BERLIN (Reuters) - Germany's new interior minister will promote a law-and-order agenda that includes pushing for more video surveillance in public areas and faster deportations of rejected asylum seekers, he said in an interview.
Horst Seehofer, who heads Chancellor Angela Merkel's Bavarian allies the Christian Social Union (CSU), told Sunday newspaper Bild am Sonntag that Germany should remain an open and liberal country.
"But when it comes to protecting citizens, we need to have a strong state," he said.
"There must be a consensus ...that we no longer tolerate areas where the rule of law does not apply," he added, mentioning more video surveillance and faster processing of failed asylum applicants.
Seehofer takes office in a continuation of the grand coalition of Merkel's conservatives and the center-left Social Democrats (SPD) that has governed Germany since 2013, which the SPD's rank and file approved last week - nearly half year after inconclusive national elections.
Merkel, Seehofer and SPD interim leader Olaf Scholz are expected to sign their coalition agreement on Monday and present their plans for the first 100 days.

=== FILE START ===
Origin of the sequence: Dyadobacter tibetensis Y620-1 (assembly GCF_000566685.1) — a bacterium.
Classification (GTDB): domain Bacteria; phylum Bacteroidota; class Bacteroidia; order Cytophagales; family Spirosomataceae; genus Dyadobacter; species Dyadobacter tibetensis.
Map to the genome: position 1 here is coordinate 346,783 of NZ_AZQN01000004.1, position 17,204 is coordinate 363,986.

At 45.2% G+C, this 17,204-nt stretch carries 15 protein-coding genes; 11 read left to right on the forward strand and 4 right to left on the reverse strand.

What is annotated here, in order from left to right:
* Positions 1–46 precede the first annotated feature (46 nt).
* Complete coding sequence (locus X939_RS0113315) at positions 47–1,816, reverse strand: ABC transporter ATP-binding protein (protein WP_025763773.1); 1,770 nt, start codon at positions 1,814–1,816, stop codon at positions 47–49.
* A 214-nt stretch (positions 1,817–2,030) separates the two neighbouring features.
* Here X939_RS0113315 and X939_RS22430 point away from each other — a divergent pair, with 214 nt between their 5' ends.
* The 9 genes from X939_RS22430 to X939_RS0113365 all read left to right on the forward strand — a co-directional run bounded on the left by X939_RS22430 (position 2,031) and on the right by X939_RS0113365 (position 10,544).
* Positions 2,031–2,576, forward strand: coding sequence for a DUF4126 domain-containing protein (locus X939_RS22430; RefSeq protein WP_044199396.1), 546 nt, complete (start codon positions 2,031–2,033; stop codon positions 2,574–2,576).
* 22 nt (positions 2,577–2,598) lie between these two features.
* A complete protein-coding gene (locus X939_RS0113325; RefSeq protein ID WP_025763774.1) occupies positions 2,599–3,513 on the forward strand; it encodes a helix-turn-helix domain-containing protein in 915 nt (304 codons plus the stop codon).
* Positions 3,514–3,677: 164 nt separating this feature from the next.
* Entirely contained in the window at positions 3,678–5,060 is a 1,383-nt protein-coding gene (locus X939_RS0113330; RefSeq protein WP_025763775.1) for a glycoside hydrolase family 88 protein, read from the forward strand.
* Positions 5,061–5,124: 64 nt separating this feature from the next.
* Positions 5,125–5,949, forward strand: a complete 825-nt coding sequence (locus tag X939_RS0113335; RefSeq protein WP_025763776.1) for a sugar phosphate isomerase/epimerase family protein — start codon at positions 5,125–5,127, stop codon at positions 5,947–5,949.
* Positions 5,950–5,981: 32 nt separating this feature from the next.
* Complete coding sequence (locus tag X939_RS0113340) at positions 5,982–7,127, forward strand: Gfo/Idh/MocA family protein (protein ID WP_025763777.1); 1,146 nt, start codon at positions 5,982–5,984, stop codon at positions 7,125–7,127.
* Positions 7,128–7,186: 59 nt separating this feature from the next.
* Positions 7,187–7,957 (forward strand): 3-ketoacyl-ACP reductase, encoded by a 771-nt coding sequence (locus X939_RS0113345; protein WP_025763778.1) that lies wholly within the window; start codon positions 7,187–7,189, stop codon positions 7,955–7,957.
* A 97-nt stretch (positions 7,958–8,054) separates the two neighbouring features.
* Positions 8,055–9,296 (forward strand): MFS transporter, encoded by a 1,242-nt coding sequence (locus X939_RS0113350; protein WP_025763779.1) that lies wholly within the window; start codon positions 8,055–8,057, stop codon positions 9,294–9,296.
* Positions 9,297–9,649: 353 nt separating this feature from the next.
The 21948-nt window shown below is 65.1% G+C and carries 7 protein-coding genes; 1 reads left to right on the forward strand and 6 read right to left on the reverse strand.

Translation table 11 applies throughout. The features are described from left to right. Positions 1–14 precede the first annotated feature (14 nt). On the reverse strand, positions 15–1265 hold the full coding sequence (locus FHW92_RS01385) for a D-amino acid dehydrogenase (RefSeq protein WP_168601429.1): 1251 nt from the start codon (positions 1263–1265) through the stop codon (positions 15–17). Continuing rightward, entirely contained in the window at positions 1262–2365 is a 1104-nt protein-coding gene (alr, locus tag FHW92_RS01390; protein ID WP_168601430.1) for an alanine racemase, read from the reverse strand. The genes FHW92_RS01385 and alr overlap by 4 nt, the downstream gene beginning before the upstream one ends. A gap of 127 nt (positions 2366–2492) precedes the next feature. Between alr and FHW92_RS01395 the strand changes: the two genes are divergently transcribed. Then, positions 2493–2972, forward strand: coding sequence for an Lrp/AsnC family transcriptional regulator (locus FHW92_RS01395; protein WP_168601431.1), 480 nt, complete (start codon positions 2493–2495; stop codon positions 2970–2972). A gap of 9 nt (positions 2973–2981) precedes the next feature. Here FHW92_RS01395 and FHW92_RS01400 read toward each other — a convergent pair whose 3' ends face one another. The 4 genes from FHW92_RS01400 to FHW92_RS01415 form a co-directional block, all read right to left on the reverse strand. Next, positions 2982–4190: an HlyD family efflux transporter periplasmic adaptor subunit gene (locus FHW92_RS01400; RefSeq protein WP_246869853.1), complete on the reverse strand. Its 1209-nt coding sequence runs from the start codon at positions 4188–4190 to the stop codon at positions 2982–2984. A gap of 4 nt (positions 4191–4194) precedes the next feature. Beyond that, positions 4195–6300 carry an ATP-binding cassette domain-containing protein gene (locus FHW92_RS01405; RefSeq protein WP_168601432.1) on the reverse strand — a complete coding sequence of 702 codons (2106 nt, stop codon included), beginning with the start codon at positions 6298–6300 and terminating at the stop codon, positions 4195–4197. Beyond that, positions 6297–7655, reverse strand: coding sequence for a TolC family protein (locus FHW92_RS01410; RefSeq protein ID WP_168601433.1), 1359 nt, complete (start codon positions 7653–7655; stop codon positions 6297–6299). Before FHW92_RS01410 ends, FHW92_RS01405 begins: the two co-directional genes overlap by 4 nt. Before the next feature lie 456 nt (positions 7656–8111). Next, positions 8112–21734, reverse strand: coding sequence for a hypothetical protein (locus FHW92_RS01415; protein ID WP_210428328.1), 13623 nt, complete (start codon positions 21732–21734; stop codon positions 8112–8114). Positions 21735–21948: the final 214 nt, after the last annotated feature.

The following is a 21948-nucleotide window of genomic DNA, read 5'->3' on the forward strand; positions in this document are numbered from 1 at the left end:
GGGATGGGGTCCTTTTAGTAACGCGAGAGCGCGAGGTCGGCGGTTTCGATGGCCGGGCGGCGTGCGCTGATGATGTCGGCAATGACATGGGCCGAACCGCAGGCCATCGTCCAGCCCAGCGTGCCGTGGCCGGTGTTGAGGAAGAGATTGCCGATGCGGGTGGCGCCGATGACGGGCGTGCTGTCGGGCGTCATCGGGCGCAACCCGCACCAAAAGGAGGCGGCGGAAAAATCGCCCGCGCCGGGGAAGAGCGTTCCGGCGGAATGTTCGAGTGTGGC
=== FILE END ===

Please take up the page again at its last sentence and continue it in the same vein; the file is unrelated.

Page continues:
Merkel and her bloc are keenly aware that voters expect the new government - which takes office on Wednesday - to address economic, social and security concerns, and Seehofer said the partners needed to quickly implement reforms and refrain from verbal attacks.
"The motto of the grand coalition now is working diligently instead of quarrelling industriously," he said.
But some fault lines have already emerged, with tensions over the sequencing and extent of reforms.
Seehofer is likely to clash on civil rights with the new SPD Justice Minister Katarina Barley while Merkel could end up arm-wrestling on fiscal spending and euro zone reforms with the new SPD Finance Minister Olaf Scholz.
The SPD could be emboldened by rising public support.
An Emid poll released on Sunday showed the party jumped 3 points on the week to 19 percent while Merkel's conservatives were unchanged at 33 percent.
The far right Alternative for Germany party, to which Merkel's bloc bled support in the September election, lost two points to 13 percent.
(Reporting by Michael Nienaber, editing by John Stonestreet)